Length: 297 pages
The following AMWAP review word count: 297 words
*AMWAP stands for “as many words as pages.” I made this up as a challenge for myself. I’m not OCD…just quirky.
My AMWAP Review of Norse Mythology
Thanks to some recent superhero films, most of us recognize the names, “Loki and Thor.”
(Oh, hey guys.)
And if you enjoy any type of fantasy, you likely know who Neil Gaiman is, too.
However, many of us don’t know much more about Norse mythology than what we’ve learned from Marvel.
Gaiman, the king of modern mythology, seeks to fix that by paying tribute to his roots with Norse Mythology .
This work consists of sixteen myths, arranged in a narrative arc that traces the Norse gods from origin to end. It’s a quick read. I appreciated that each story was short and engaging while also fitting into a larger, more complete story. We also come to know the characters more deeply with each chronicle.
My only dissonance with the work comes from own expectations. Excepting the origin story of the gods (which was plenty weird, but dryly told), the rest of the content didn’t seem as creative as some of Gaiman’s other works.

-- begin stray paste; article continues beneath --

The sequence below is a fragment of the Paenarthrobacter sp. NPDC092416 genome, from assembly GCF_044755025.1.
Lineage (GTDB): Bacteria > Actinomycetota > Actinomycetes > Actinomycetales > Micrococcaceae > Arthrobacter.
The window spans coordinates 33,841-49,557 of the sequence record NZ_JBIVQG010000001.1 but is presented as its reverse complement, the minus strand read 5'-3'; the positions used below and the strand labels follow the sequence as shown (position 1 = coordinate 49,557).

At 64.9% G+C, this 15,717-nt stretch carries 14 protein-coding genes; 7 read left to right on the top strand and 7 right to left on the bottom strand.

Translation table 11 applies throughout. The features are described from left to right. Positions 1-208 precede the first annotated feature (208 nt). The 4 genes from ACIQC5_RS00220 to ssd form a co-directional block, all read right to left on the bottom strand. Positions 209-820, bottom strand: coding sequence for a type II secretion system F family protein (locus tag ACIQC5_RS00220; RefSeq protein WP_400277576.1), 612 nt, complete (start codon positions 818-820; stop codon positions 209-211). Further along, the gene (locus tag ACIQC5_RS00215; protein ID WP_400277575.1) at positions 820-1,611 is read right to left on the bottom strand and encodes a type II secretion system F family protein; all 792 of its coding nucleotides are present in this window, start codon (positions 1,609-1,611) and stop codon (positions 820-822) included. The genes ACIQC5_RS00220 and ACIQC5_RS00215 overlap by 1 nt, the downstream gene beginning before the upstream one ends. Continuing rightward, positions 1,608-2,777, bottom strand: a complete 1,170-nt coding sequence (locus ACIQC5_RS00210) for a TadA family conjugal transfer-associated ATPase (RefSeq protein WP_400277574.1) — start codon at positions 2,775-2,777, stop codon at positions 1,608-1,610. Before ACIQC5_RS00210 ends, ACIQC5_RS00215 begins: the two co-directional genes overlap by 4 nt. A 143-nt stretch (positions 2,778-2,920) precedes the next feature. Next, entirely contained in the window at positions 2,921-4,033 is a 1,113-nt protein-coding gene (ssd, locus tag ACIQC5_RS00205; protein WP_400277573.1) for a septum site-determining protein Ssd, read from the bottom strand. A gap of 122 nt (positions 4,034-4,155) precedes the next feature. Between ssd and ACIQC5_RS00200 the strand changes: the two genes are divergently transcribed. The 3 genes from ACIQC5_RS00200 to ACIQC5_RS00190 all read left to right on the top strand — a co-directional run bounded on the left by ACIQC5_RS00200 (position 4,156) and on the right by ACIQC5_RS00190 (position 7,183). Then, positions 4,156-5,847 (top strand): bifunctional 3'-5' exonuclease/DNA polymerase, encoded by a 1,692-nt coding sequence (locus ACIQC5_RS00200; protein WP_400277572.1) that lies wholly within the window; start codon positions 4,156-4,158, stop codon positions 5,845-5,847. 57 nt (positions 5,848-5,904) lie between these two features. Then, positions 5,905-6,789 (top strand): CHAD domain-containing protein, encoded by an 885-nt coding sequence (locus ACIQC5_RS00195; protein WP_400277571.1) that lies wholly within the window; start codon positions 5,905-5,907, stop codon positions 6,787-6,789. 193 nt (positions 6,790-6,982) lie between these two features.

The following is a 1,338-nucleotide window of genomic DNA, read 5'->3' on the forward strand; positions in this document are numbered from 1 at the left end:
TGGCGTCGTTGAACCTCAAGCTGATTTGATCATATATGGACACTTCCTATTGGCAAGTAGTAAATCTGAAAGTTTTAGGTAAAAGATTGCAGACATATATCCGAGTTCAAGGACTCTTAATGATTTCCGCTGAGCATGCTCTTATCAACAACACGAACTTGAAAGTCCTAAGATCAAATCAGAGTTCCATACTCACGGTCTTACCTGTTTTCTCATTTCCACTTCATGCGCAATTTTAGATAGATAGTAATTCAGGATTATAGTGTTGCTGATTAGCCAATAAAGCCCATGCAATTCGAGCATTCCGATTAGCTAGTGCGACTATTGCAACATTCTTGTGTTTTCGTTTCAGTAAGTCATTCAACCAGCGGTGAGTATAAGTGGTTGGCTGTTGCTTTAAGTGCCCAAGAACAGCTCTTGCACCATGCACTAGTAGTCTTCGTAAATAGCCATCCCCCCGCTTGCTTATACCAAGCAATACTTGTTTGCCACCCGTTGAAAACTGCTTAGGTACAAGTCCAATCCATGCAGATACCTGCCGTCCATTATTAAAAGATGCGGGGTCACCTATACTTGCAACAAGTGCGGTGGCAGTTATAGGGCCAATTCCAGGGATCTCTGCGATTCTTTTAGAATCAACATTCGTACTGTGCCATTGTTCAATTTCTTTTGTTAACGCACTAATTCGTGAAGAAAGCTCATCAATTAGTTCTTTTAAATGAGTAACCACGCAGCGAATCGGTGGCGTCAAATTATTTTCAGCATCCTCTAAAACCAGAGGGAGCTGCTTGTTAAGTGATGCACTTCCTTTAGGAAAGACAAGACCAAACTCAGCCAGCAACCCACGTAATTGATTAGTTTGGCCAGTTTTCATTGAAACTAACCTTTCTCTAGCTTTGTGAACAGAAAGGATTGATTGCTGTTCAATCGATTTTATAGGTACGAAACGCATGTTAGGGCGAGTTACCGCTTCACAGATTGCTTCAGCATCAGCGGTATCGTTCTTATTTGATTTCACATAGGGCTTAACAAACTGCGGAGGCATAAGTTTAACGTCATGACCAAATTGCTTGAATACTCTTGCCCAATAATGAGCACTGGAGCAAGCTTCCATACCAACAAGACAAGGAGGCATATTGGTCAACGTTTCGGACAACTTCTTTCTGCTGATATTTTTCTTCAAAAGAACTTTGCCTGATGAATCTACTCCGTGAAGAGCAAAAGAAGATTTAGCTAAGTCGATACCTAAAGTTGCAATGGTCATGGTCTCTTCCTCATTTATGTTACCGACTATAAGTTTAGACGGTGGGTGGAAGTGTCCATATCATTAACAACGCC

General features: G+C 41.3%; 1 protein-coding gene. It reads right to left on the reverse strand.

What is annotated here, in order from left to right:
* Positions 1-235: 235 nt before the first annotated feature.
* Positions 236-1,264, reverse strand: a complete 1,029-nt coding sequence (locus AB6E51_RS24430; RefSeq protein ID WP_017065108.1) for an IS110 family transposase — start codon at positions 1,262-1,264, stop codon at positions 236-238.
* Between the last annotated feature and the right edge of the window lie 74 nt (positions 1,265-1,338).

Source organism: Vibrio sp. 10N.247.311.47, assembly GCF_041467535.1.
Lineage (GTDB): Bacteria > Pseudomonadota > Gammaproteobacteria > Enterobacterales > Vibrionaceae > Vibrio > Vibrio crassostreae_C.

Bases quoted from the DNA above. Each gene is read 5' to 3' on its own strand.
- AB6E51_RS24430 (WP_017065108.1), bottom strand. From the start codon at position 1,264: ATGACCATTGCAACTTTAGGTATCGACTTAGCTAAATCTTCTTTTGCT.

The reason behind this is, of course, not an issue: these stories aren’t Gaiman’s to tell. But they are Gaiman’s stories to retell to us, the modern reader.
Does he do that?
I think so.
The voice of the work is humorous and knowledgeable, as if Neil has gathered us around the campfire to tell us about these ancient, mighty, childish heroes of the North.
I laughed at the antics of Thor, at the constant conclusion that “it is always Loki’s fault,” and at challenges and tricks that shocked and delighted me. I also learned about the Norse concept of Hell (or Hel), the origin of the phrase “mind’s eye,” and countless other gems. Ultimately, I come away from this work feeling pleasantly interested in, and more connected to, Norse mythology as a whole.